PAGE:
SCHOENE is also especially pessimistic about the group of Carlos Boozer, Dirk Nowitzki and Paul Pierce (who is fairly unlikely to opt out of the last year of his contract and become a free agent). Boozer and Nowitzki are similar in that their projections for 2010-11 are pretty solid, but things go downhill quickly from there. In these cases, I'm somewhat less inclined to believe the projections. It should be noted, though, that Nowitzki has taken a clear step back the last couple of seasons, in large part because he is no longer a contributor on the glass. As recently as three years ago, Nowitzki was grabbing 14.7 percent of all available rebounds. This year, that's down to 11.6 percent. The gradual drop can't entirely be blamed on the Mavericks adding Shawn Marion to compete for rebounds with Nowitzki.

Beyond Ginobili, SCHOENE offers an endorsement for David Lee. Lee could be a bargain, offering similar production to some of the bigger names (most notably Amar'e Stoudemire) at a lower cost. Stoudemire's age isn't a concern (despite having played three more seasons than Lee, the two are virtually the same age) but his declining production is. It's amazing that an athlete the likes of Stoudemire would end up with Dino Radja and Christian Laettner as his top two comps, but that's a testament to the conspicuous lack of rebounds and blocks (the usual athleticism markers) in Stoudemire's stat line.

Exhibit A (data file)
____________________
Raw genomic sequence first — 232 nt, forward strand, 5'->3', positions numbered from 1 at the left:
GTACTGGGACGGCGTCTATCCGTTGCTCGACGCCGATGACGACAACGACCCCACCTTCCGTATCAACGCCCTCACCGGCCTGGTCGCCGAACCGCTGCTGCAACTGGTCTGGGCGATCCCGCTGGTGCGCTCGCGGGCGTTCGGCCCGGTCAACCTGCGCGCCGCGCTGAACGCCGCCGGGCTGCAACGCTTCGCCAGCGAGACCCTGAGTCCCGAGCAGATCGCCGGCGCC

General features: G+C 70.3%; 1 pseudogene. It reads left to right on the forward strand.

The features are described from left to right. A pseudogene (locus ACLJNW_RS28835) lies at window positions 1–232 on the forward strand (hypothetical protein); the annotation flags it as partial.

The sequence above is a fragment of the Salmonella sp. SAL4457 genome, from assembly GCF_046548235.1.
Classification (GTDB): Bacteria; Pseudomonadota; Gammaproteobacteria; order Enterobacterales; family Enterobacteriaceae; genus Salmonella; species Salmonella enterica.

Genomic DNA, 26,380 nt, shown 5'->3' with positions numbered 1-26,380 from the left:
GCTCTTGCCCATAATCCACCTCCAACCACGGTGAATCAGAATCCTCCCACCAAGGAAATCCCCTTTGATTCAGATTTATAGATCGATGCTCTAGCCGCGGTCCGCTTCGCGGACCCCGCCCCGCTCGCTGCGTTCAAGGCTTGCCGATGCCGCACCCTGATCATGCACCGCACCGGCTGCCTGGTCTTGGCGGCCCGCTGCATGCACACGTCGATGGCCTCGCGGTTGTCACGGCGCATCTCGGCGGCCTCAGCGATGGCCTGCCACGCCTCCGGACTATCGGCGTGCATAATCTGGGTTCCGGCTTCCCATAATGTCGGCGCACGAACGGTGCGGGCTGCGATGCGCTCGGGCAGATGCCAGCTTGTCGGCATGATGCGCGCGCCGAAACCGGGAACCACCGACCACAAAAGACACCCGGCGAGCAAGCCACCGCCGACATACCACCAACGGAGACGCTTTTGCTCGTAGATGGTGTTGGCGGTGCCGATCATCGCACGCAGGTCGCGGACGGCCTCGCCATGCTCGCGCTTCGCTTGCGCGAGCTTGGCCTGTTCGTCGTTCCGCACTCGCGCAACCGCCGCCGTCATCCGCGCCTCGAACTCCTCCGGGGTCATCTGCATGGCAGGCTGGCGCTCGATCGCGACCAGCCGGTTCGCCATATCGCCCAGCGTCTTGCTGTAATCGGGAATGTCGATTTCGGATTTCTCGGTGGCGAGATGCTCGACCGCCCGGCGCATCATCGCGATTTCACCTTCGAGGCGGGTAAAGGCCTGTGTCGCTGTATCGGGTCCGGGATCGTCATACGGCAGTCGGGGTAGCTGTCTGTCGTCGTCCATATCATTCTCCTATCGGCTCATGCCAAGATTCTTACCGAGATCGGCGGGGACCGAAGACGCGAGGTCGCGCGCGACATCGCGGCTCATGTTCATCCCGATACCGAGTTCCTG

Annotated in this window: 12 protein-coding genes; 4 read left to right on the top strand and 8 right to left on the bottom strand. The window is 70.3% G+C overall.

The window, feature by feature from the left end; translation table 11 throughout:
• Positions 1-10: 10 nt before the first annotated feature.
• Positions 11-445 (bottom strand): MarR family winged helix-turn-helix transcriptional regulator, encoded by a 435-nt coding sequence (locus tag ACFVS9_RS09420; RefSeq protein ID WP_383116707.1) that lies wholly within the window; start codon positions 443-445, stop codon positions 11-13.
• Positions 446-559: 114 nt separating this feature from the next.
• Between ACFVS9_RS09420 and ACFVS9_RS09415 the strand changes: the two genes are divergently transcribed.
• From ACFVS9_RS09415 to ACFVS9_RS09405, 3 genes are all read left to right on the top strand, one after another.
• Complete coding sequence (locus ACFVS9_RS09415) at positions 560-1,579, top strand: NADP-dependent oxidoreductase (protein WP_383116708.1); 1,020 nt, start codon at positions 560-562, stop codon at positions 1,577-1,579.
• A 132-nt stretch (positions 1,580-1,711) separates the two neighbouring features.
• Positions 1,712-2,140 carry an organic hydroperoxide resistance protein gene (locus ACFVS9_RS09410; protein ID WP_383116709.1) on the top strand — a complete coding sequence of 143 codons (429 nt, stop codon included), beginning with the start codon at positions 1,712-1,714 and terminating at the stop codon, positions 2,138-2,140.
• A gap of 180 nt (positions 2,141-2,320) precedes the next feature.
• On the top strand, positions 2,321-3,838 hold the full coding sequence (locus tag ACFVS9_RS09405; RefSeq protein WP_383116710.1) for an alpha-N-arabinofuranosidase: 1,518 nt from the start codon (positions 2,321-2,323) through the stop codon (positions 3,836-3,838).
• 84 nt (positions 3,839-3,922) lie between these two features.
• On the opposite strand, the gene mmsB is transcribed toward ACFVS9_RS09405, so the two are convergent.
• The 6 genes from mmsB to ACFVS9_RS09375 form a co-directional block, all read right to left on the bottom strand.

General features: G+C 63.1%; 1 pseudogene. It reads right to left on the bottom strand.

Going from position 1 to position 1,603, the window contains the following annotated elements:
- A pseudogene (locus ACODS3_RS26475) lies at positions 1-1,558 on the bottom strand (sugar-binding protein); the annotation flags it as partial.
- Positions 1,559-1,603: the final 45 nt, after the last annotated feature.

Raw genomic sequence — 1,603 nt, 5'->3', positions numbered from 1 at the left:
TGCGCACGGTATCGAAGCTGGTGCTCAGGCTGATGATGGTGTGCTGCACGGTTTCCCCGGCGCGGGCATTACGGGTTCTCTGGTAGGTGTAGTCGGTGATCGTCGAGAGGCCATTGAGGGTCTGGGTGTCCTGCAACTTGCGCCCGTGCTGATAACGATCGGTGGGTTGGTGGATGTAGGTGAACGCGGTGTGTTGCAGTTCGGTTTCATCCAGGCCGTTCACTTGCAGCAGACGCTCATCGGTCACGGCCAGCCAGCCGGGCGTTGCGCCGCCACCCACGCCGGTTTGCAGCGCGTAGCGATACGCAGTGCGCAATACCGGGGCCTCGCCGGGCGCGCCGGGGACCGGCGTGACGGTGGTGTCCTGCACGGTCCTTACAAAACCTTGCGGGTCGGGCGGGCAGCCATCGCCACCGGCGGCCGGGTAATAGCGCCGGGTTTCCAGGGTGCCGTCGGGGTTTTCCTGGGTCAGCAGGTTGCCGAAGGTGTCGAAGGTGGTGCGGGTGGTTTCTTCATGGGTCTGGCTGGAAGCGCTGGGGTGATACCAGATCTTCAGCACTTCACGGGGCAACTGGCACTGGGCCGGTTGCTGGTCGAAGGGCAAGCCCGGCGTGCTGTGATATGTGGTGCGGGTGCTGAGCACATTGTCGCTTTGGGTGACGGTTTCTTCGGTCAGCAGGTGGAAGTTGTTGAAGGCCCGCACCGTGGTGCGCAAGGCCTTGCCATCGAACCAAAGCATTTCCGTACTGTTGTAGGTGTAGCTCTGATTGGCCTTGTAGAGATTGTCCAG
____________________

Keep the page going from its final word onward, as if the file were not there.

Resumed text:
Rudy Gay is probably the single player who benefited the most from last week's cap-clearing frenzy. After James and Wade, he will be the best young wing on the market and would fit neatly in the Clippers' lineup at small forward. Gay isn't a terrible investment, but his numbers indicate secondary option much more than the star he'll likely be paid to be.

3. The Youngsters